Linux PC Gaming: How Difficult Can It Be?
For PC gamers, there is a de facto operating system: Windows 10. It’s pretty easy, really, you build or buy a fancy gaming PC, run Windows 10 on it, and go have coffee while Steam downloads. your library. Then you just load and go.
It’s not really that simple, but you see the picture. The price of the hardware isn’t the only reason Mac gaming isn’t a bigger issue. But on PC, you can also install Linux, and lately Linux games are getting strong support from Valve alongside the thriving community.
For me I am able to try to learn Linux but I also like games. So how difficult can it be to combine the two? Not as bad as you might think.
Which Linux distribution to choose?
Unlike Windows 10 and macOS, when it comes to Linux, you’re spoiled for choice. All of the best Linux distros have active communities, which makes new stuff less daunting as there is a huge resource to help you out when you inevitably need it.
For gamers in particular, some are considered the best Linux distros for gaming, with some tweaks and preloaded software tools to help PC gamers get started much faster.
I use Linux Mint, for no reason other than I started using it when I first started using Linux and that’s what I’m comfortable with. It is based on Ubuntu and is very beginner friendly.
Linux game hardware and drivers
This is the part that really surprised me the first time I started seriously considering using Linux for gaming. Drivers are sometimes a sufficient problem on Windows 10, but surprisingly the situation on Linux could be considered better.
Take my gaming PC, for example. Right now it’s running an AMD Radeon GPU, and I don’t even need to install any drivers. An open source driver, Mesa, is built into Linux Mint (and many other distributions) and it just works out of the box. There are newer drivers available, but updating to these isn’t difficult with access to a web browser and search engine.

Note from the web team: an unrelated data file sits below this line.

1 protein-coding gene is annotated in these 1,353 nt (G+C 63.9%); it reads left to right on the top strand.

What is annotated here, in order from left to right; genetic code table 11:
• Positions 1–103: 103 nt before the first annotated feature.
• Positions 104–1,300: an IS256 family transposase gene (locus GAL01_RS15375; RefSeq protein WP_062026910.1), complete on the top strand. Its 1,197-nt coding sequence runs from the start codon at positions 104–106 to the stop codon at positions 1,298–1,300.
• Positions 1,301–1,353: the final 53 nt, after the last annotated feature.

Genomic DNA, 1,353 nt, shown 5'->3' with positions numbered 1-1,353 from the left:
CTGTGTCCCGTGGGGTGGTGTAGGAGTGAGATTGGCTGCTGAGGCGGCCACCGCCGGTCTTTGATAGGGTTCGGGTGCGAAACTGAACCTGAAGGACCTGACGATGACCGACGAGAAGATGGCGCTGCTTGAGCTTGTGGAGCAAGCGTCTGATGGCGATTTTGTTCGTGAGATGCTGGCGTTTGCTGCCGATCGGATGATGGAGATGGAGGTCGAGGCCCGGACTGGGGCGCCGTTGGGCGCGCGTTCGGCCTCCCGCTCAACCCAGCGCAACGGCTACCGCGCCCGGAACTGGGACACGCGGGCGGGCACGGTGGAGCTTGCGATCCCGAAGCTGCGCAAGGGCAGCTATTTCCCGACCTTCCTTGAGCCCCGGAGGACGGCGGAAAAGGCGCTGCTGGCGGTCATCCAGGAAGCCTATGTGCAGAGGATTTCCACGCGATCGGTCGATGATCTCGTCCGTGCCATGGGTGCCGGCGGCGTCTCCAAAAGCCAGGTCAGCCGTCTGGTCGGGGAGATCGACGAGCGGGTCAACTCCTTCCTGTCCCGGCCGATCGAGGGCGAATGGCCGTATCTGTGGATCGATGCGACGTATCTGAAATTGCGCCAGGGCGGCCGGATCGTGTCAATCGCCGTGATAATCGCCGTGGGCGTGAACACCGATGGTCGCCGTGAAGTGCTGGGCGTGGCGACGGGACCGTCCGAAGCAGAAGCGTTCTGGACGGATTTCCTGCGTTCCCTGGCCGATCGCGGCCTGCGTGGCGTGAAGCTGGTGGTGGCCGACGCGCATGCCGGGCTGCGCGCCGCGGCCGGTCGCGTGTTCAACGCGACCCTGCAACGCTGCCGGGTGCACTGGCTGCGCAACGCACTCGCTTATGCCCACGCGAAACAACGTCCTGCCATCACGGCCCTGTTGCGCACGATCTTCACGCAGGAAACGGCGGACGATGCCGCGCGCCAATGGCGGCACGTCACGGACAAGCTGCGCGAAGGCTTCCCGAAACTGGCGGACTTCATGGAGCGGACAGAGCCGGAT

Nvidia graphics cards are a little different, but there are both open source and proprietary drivers to use with these. Trying out Linux Mint on a gaming laptop with an Nvidia RTX 2060, imagine my joy when the built-in driver manager popped up on first boot with a choice between the latest versions of each. He just knew what I needed on that specific machine and made it easy to install.
What about support for PC games in Linux?
When you look at the small percentage of Steam users who are running Linux compared to Windows 10, you wonder why Valve is so behind the platform. But since Steam is the largest provider of PC games, the fact that they are behind is good news for us.
There are a lot of games on Steam that are native to Linux, perhaps a surprising number, but the real magic is Proton. This compatibility layer allows gamers to play Windows-only titles on Linux, with varying degrees of success. Steam has a whitelist of officially supported titles, but you can tell Proton to try playing anything in your library and it will.
However, there are limits. As good as Proton is, it’s still a fix. And some games just don’t work at all, in many cases because of built-in anti-cheat software. Destiny 2, for example, won’t boot fully due to its anti-cheat system which just isn’t supported on Linux. But, for most games, there is a third-party resource, ProtonDB, which is a must-have. Link it to your Steam library and it will tell you what to expect.